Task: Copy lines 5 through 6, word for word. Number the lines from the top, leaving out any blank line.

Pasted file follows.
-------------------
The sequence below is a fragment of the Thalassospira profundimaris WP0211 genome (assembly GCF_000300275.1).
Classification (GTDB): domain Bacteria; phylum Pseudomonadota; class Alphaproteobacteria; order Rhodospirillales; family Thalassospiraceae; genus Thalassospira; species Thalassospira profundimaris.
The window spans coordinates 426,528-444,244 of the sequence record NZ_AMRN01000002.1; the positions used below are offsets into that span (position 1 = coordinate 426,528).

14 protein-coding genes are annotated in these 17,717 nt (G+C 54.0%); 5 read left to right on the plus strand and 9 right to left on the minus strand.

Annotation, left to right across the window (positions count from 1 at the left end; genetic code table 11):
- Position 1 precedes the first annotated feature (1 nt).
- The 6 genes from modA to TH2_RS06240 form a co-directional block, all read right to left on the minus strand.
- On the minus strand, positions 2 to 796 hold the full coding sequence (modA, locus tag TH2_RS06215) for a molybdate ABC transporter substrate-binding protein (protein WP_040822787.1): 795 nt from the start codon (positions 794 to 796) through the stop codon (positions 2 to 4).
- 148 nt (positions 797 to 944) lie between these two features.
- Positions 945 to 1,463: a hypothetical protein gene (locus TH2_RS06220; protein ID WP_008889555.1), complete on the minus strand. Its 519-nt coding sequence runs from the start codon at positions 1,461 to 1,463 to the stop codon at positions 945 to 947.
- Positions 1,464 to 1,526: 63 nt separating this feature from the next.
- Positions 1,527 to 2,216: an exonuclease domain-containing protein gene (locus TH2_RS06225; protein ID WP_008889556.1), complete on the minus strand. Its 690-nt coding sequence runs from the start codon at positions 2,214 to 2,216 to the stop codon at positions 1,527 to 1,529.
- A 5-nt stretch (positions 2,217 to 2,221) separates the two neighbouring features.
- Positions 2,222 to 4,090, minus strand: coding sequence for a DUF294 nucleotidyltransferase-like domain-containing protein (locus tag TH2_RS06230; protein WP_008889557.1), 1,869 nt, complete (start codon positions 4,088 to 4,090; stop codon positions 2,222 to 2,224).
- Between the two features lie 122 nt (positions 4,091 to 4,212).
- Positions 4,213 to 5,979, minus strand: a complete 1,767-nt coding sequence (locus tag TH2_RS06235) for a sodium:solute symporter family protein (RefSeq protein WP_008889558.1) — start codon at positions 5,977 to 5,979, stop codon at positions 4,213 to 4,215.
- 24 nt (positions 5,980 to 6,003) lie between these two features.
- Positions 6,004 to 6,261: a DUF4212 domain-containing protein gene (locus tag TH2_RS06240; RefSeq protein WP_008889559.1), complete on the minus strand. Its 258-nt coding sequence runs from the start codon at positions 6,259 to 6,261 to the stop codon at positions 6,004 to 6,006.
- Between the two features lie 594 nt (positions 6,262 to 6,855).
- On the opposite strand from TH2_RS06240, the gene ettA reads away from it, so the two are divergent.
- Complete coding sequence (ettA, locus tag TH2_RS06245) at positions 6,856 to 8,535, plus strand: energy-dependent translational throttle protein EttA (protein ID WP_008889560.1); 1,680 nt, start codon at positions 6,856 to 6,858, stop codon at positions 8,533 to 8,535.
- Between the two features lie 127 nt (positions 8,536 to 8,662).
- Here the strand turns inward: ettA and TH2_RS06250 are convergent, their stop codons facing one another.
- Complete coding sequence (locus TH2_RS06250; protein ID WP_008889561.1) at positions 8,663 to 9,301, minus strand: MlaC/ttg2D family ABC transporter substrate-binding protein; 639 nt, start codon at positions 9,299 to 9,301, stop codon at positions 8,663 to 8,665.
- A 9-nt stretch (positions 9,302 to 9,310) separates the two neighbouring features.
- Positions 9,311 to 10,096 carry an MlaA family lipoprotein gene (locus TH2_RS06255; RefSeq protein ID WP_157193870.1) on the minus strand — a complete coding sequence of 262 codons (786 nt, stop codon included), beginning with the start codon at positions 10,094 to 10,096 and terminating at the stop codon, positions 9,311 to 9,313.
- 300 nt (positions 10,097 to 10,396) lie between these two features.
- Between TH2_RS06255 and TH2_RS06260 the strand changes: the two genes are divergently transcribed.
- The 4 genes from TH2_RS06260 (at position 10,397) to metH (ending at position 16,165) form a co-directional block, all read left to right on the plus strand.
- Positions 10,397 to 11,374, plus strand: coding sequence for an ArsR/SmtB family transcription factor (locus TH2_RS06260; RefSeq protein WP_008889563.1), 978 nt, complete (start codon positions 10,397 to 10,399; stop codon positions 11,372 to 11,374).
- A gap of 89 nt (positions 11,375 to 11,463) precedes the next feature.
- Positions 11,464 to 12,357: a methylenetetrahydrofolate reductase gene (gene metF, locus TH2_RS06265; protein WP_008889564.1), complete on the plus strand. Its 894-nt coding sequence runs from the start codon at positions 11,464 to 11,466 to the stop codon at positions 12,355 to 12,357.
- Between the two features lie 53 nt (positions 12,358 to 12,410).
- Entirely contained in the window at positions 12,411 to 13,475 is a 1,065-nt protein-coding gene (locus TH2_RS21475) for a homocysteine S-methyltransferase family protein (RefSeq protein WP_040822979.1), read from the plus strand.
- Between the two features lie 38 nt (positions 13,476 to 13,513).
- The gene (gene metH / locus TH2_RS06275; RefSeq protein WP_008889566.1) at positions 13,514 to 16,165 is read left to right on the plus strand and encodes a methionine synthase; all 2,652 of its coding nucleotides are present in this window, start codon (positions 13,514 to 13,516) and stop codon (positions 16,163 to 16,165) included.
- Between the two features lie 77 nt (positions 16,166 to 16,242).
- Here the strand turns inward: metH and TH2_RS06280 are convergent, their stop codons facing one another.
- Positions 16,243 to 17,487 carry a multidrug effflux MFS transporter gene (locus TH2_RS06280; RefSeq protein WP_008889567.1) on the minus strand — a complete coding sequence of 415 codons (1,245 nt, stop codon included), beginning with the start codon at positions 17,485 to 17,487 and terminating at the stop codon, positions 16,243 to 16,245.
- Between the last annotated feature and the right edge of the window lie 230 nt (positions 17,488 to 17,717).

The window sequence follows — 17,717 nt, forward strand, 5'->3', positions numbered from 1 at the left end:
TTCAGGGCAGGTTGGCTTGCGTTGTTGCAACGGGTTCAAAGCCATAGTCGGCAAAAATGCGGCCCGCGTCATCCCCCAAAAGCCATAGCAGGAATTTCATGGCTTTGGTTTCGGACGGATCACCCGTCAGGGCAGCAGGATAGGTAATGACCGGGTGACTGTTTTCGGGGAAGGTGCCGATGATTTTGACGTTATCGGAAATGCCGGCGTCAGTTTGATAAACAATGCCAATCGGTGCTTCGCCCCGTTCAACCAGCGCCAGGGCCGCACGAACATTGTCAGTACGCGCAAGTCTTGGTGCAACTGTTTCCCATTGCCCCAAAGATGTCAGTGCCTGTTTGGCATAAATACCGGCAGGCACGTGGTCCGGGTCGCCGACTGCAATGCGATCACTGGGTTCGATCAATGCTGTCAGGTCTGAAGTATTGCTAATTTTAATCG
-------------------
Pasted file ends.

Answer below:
Annotation, left to right across the window (positions count from 1 at the left end; genetic code table 11):
- Position 1 precedes the first annotated feature (1 nt).